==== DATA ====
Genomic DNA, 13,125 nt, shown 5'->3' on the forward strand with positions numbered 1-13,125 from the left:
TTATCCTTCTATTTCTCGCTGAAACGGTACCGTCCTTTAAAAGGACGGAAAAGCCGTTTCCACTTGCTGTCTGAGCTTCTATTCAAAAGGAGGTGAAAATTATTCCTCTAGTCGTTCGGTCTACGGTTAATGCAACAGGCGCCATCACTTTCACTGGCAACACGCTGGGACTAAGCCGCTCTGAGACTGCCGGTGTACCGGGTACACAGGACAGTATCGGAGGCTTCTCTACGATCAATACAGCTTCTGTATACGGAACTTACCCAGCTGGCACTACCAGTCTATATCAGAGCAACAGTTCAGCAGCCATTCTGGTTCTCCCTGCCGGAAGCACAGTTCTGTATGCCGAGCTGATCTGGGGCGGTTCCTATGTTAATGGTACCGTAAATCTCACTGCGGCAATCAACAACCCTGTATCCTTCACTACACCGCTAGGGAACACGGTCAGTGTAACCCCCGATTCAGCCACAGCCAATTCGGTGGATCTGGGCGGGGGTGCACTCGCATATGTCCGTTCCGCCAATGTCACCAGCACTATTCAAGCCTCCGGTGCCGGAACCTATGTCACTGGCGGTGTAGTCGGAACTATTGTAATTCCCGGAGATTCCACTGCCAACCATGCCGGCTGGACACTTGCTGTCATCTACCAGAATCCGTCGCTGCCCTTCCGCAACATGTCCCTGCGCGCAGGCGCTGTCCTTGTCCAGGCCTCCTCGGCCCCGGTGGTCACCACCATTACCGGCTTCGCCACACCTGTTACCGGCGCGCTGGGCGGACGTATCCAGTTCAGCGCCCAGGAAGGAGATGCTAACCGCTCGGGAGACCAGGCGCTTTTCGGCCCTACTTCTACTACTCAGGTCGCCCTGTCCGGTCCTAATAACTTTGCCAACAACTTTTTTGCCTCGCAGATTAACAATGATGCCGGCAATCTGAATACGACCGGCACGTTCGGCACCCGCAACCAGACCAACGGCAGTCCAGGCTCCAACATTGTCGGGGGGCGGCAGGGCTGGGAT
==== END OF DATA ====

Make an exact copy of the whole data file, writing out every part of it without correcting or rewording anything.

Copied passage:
Genomic DNA, 13,125 nt, shown 5'->3' on the forward strand with positions numbered 1-13,125 from the left:
TTATCCTTCTATTTCTCGCTGAAACGGTACCGTCCTTTAAAAGGACGGAAAAGCCGTTTCCACTTGCTGTCTGAGCTTCTATTCAAAAGGAGGTGAAAATTATTCCTCTAGTCGTTCGGTCTACGGTTAATGCAACAGGCGCCATCACTTTCACTGGCAACACGCTGGGACTAAGCCGCTCTGAGACTGCCGGTGTACCGGGTACACAGGACAGTATCGGAGGCTTCTCTACGATCAATACAGCTTCTGTATACGGAACTTACCCAGCTGGCACTACCAGTCTATATCAGAGCAACAGTTCAGCAGCCATTCTGGTTCTCCCTGCCGGAAGCACAGTTCTGTATGCCGAGCTGATCTGGGGCGGTTCCTATGTTAATGGTACCGTAAATCTCACTGCGGCAATCAACAACCCTGTATCCTTCACTACACCGCTAGGGAACACGGTCAGTGTAACCCCCGATTCAGCCACAGCCAATTCGGTGGATCTGGGCGGGGGTGCACTCGCATATGTCCGTTCCGCCAATGTCACCAGCACTATTCAAGCCTCCGGTGCCGGAACCTATGTCACTGGCGGTGTAGTCGGAACTATTGTAATTCCCGGAGATTCCACTGCCAACCATGCCGGCTGGACACTTGCTGTCATCTACCAGAATCCGTCGCTGCCCTTCCGCAACATGTCCCTGCGCGCAGGCGCTGTCCTTGTCCAGGCCTCCTCGGCCCCGGTGGTCACCACCATTACCGGCTTCGCCACACCTGTTACCGGCGCGCTGGGCGGACGTATCCAGTTCAGCGCCCAGGAAGGAGATGCTAACCGCTCGGGAGACCAGGCGCTTTTCGGCCCTACTTCTACTACTCAGGTCGCCCTGTCCGGTCCTAATAACTTTGCCAACAACTTTTTTGCCTCGCAGATTAACAATGATGCCGGCAATCTGAATACGACCGGCACGTTCGGCACCCGCAACCAGACCAACGGCAGTCCAGGCTCCAACATTGTCGGGGGGCGGCAGGGCTGGGAT